Post-Columbine, attitudes toward officer trauma slowly shift
LITTLETON, Colo. (AP) — The first SWAT team members to see the horror in the Columbine High School library had to step around bodies and ignore a wounded student’s plea for help as they searched for shooters they didn’t know had already died by their own hands.
As member Grant Whitus put it, officers carried something home with them that day, a level of trauma and a sense of futility that stayed with them for years and may have contributed to the team’s demise.
“It was just beyond anything I’d ever thought I’d see in my career,” he said of the 1999 shooting that left 12 students and a teacher dead and remains locked in the nation’s memory. “So many children were dead.”
Amid the emotional toll of what it experienced, the Jefferson County Regional SWAT team began to fall apart. By 2002, only three of its 10 members remained. The others were reassigned or left the department.
On the 20th anniversary of Columbine, the effects of trauma and turmoil experienced by law enforcement authorities who respond to school shootings are still largely unknown. Experts say agencies are reluctant to let researchers interview officers and dredge up potentially painful memories.
Many officers also view seeking psychiatric help as a sign of weakness — particularly in elite units like SWAT — and see their own mental health as secondary when civilians suffer grave loss.
“That’s what they signed up for, right? To deal with this violence and see these violent outcomes,” said labor attorney Eric Brown, who handles cases for Newtown, Connecticut, police officers. “So there’s not a lot of empathy for them when they show the signs of PTSD or other mentally disabling side effects.”
But attitudes are starting to change. A group of global law enforcement administrators recently began work on a set of uniform guidelines for psychological care for SWAT teams and other officers who respond to the worst of the worst carnage.
State legislatures also are taking note, with four states, including Colorado, recently passing laws to extend workers’ compensation for mental health to police officers and other first responders.
After the Columbine shooting, Jefferson County Regional SWAT team members went through a group debriefing and were offered department-paid therapy. But due to the stigma attached, therapy wasn’t an accepted option, said Whitus, who added some officers would ask him, “What’s it going to take before you crack?”
“My response is, ‘I will never crack. No matter what happens, no matter what I see, no matter what I do, I will never crack,'” Whitus said of his attitude at the time. He thought seeing a therapist “would have been my own weakness.”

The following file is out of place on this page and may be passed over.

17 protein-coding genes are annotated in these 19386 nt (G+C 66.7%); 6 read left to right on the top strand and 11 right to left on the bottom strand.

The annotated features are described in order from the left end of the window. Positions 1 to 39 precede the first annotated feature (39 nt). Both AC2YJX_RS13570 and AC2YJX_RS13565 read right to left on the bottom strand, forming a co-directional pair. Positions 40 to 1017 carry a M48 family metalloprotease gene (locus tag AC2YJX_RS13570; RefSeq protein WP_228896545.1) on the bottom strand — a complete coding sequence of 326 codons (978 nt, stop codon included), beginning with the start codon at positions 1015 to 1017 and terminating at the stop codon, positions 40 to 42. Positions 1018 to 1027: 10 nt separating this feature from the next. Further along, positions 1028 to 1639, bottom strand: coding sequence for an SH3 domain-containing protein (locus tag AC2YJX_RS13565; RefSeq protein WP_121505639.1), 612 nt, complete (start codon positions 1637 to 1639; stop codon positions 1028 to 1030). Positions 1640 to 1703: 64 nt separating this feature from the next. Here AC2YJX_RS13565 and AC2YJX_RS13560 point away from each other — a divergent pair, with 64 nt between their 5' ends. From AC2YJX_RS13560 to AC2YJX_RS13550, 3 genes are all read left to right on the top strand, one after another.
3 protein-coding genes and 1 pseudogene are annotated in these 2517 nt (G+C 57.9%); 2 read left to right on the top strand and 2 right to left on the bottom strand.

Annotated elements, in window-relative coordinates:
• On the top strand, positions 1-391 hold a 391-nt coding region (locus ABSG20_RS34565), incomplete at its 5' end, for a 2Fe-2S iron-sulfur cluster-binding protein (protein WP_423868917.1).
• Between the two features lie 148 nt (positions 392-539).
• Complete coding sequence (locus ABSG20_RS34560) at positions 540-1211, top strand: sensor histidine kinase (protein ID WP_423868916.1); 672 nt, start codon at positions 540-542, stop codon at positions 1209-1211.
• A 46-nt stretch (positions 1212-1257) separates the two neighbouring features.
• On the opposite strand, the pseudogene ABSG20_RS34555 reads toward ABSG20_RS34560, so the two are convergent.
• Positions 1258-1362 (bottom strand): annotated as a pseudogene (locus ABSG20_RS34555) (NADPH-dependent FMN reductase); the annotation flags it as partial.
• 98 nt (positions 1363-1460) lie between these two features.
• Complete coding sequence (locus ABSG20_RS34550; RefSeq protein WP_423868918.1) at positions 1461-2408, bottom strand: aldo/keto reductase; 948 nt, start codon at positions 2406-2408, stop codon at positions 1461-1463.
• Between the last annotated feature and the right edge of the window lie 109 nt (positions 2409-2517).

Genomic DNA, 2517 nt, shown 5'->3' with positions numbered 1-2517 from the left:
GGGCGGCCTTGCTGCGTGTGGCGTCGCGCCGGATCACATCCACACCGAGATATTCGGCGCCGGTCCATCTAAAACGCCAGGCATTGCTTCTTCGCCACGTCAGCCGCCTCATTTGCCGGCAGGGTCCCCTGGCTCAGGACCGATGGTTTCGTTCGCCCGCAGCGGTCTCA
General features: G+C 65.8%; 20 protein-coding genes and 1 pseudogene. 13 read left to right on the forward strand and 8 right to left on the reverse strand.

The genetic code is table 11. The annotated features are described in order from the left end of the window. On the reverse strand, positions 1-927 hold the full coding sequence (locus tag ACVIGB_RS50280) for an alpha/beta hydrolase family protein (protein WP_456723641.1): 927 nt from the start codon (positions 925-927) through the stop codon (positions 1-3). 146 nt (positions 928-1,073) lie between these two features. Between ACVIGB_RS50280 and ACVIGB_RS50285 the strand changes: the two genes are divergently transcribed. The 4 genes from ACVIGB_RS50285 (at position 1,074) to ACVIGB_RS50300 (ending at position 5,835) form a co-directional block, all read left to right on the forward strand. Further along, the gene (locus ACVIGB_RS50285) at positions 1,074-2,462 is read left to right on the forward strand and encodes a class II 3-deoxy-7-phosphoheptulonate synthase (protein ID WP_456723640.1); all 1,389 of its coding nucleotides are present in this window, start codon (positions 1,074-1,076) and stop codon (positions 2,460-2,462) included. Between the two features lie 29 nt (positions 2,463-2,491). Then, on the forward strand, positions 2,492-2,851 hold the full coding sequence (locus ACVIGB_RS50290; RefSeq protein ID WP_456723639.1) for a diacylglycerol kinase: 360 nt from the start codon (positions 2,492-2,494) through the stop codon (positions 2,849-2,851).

Whitus stayed on the team but didn’t escape unscathed — he was divorced within a year as he dove into rebuilding the team and changing how the department responds to active shooter situations.
He rose to become head of the team, but then tragedy struck again in 2006 when members responded to a shooting at Platte Canyon High School in the town of Bailey, southwest of Denver. A man entered the school, took several female students hostage and sexually assaulted them, then fatally shot one student and himself as SWAT officers moved in.
After that, there was another exodus from the SWAT team, with eight of the 12 sheriff’s department members leaving — including Whitus — over the next three years.
Also with the team that day was Al Joyce, a post-Columbine recruit who volunteered 500 hours in a year as a reserve officer to get hired with the Golden Police Department west of Denver.
Joyce was among the members who stormed the classroom and saw the aftermath. It wasn’t long before the nightmares began and he started drinking heavily to avoid them. He ended up leaving the SWAT team, divorcing his wife and withdrawing from the world.
“I wanted to just shut down, turn off,” he said. “It didn’t work out so well.”
By 2013, he was out of law enforcement and homeless. He moved back to his parents’ home in Maine. He’s now in therapy and works a low-stress job as a cashier.
Current Jefferson County Regional SWAT leadership declined to comment for this article. But Sgt. Sean Joselyn, who was recruited by Whitus and was a member of the team at Platte Canyon, said attitudes had been changing because of Columbine. The team had “check-in” meetings in the months after, but he doesn’t recall members talking about how they felt and doesn’t know why so many left.
Joselyn later held the post of team leader until being reassigned in 2017. He said he encourages openness and trains officers to consider post-traumatic stress an injury that needs to be treated.
“I think it’s bigger than what we realize,” Joselyn said.